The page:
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A HEADSTRONG NDONDO IS MAKING A NAME FOR HERSELF IN A MALE DOMINATED FIELD.

Poelo Matlala

On top of the government’s agenda is to correct the imbalances of the past that saw women being on the receiving end of economic exclusion and marginalization on career paths, Municipal Infrastructure Support Agency (MISA) has provided an enabling environment which contributes to a lot of women making inroads towards careers in built environment.

It wasn’t an easy road in a male dominated field for Kwazulu-Natal born Ndondo Mendy Mabhengu to venture into a career in engineering. The 24 years Mendy is the last of 5 siblings who were raised by a single mother in the place called Inanda just outside eThekwini, KwaZulu-Natal.

“Growing up all I was ever told was, No! girls don’t do that or you can’t do that because you are girl. I knew from a young age that there is something wrong with that narrative and I promised myself that I would play my part in changing it. These constant disapprovals made me headstrong and determined” said Ms Mabhengu.

She kept true to the promise she made to herself as she fought to become the first female tutor in the department of Civil Engineering during her days as a student at Mangosuthu University of Technology where she tutored Mathematics. “When I first applied for a job as tutor I was told that although my marks were outstanding I would not be accepted as they thought that female tutors were unable to take command of their students.”

Her love of Mathematics and science propelled her to pursue a Civil Engineering qualification at Mangosuthu University of Technology where she successfully completed her studies on record time. Subsequent to her attaining her first qualification, she enrolled in a Bachelor of Technology Degree in Civil Engineering at Central University of Technology. The fact that she is the first one in family to break the generational academic backwardness by attaining two qualifications on record time, serves as a driving force for her to continue working hard while sharpening her adeptness in the previously male dominated field of engineering.

“When my mom gave birth to me, she named me Ndondo which means her trophy, I grew up following my name and collected many trophies at school as I was always in the list of top 3 achievers throughout school where I was always the only girl amongst boys. Through hard work I maintained the trend even through tertiary. This gave me confidence to know that I can compete with anyone irrespective of gender as long as the playing field is level”. Said Ndondo. “Sadly, the playing field is far from level in my field and it is my wish to correct this error for future female engineers.” She continued.

Hailing from the dusty streets of economically challenged location of Inanda, Ndondo had her own fair share of poverty and stayed in a shack for a part of her life. Like any other lady who grew up in townships marred by poor service delivery and infrastructure, Ndondo knew that she had to do well in school in order to prevent future generations from suffering the same fate she went through.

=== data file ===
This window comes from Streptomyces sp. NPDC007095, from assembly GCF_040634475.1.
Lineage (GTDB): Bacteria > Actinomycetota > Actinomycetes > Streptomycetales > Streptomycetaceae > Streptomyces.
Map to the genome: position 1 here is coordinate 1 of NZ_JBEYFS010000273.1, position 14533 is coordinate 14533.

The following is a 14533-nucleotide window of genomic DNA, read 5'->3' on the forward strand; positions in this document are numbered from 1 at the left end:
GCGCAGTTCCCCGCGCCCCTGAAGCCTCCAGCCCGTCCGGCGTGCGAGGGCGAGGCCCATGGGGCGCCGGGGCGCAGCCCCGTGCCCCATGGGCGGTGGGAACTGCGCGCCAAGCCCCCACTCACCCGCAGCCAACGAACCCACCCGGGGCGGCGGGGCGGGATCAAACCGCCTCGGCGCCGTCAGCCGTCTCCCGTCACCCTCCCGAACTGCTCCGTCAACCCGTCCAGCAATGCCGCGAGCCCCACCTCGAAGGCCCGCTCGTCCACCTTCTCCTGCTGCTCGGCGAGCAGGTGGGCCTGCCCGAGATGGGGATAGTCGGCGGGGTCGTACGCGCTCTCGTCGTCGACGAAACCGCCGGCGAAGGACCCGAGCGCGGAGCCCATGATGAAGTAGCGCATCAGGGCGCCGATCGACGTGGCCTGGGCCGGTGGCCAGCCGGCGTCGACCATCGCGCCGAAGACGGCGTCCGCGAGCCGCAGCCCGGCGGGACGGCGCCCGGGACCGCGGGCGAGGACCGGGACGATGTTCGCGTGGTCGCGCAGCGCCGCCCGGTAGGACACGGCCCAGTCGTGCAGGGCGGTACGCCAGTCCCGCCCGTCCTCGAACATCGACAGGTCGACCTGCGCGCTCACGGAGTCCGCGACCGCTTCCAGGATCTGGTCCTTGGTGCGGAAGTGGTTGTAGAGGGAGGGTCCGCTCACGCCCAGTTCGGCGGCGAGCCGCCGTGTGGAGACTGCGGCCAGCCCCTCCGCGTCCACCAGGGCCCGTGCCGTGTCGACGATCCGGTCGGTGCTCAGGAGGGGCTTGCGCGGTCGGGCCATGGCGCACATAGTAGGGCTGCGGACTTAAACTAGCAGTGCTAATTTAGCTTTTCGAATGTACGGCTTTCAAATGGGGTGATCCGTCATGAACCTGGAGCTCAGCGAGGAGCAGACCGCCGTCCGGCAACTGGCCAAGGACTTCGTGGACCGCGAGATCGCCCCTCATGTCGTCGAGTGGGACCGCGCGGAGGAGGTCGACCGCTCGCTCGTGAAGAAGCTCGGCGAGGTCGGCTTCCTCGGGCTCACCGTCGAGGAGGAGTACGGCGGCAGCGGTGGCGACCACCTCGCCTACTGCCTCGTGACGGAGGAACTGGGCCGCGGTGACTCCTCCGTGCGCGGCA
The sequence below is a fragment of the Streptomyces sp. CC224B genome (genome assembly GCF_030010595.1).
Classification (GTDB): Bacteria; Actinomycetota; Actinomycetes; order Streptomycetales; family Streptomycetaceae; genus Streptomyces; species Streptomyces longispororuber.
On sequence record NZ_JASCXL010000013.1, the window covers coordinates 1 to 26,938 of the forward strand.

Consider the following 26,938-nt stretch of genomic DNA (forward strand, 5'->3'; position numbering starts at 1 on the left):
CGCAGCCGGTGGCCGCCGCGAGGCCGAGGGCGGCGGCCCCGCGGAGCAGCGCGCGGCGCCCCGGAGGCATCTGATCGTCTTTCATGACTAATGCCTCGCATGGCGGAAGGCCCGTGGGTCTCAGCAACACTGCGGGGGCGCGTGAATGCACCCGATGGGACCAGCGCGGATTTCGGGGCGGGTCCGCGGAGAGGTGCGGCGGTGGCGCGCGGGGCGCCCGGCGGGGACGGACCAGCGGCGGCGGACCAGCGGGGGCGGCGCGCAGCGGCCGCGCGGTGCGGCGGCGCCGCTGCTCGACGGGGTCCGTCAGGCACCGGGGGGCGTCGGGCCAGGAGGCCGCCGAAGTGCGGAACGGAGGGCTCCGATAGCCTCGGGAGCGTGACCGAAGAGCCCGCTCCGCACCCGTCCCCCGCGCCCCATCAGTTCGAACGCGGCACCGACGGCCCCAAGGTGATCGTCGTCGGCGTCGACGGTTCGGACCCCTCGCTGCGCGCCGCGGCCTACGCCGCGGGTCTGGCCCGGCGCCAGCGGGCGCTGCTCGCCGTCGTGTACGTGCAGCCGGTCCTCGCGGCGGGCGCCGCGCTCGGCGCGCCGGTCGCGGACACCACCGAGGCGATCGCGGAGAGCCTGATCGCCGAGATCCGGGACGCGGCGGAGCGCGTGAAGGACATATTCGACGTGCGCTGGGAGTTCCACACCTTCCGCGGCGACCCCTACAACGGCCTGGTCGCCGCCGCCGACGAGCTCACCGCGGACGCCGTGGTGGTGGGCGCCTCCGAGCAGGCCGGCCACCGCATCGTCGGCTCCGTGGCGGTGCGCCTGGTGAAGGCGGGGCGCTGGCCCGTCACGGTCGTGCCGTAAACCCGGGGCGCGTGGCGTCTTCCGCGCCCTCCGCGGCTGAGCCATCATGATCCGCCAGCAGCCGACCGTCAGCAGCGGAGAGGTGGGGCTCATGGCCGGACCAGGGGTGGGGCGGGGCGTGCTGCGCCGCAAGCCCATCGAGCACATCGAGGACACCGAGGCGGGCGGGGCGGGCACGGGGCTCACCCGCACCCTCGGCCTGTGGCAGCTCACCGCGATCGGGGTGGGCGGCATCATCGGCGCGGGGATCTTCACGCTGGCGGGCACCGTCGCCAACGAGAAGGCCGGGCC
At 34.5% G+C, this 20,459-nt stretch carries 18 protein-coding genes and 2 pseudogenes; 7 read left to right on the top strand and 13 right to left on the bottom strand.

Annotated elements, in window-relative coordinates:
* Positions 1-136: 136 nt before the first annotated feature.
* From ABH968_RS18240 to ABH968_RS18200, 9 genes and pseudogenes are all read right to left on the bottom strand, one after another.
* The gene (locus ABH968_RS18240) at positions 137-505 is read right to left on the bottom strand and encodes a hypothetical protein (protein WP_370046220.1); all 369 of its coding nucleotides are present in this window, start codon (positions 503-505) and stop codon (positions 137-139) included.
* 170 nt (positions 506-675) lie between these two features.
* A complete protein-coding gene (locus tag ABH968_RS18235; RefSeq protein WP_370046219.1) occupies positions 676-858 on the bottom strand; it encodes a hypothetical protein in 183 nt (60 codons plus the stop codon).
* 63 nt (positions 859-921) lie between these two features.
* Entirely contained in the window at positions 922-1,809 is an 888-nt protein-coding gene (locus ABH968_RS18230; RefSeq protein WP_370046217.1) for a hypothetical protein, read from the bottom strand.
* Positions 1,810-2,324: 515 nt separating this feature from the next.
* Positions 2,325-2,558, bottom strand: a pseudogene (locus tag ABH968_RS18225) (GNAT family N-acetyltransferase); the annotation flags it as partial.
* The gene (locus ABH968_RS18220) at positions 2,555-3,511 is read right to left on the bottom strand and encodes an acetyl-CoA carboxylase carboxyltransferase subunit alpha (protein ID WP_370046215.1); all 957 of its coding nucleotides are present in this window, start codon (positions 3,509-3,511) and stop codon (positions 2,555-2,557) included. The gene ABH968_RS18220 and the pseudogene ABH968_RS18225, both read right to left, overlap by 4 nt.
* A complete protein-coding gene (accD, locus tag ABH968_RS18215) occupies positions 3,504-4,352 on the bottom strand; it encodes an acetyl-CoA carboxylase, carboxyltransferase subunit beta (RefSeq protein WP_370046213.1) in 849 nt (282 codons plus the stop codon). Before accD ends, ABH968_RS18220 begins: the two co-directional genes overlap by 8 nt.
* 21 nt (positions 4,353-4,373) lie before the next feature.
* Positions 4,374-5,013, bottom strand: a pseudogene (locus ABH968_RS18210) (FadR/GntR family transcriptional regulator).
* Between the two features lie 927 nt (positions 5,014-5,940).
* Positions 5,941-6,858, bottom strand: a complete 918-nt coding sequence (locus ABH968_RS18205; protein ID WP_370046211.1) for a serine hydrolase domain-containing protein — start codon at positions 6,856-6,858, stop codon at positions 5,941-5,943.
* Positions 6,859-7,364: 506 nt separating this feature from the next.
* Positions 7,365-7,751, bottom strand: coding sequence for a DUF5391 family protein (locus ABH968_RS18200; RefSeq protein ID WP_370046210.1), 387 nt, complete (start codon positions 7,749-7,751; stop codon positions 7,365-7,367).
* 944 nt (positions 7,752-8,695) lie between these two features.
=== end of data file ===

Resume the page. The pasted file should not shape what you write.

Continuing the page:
Ndondo became part of MISA Young Graduate Programme in 2019 after seeing an advert doing the rounds on social media, she then logged onto MISA website to get full details. She was placed at Umvoti Local Municipality to do her practical work as part of the requirements she has to fulfill to become a professionally registered engineer with Engineering Council of South Africa (ECSA).

“I would like to thank MISA for affording me an opportunity to showcase my skills and providing me with a chance to learn as much as I can where I am currently placed. I would also like to thank my colleagues from Mvoti Local Municipality, with a special mention of my supervisor Ms. Ntokazi Mbambo and the Municipal Manager Mrs. Ngiba. What I enjoy the most about Civil Engineering is that your work influences where people work, relax, learn and live. You become a part of helping the society to become more advanced by adapting the infrastructure to meet challenges brought on by new technologies, population growth and climate change. As a young female engineer I have to work a lot harder to prove that I am capable of doing the same job as men.” concluded Ndondo.

Ndondo draws her inspiration from powerful women in the industry such as the late Dr Thandi Ndlovu who was the CEO of Motheo Construction, who started her own engineering company from scratch amidst a lot of naysayers who told that she would not succeed.

According to Ndondo, the main challenge that is paralyzing women in the sector is that women have to prove themselves more than their male counterparts. The prospects of male counterparts securing executive position in the sector are greater than those of women which is unfathomable in 2020.

 

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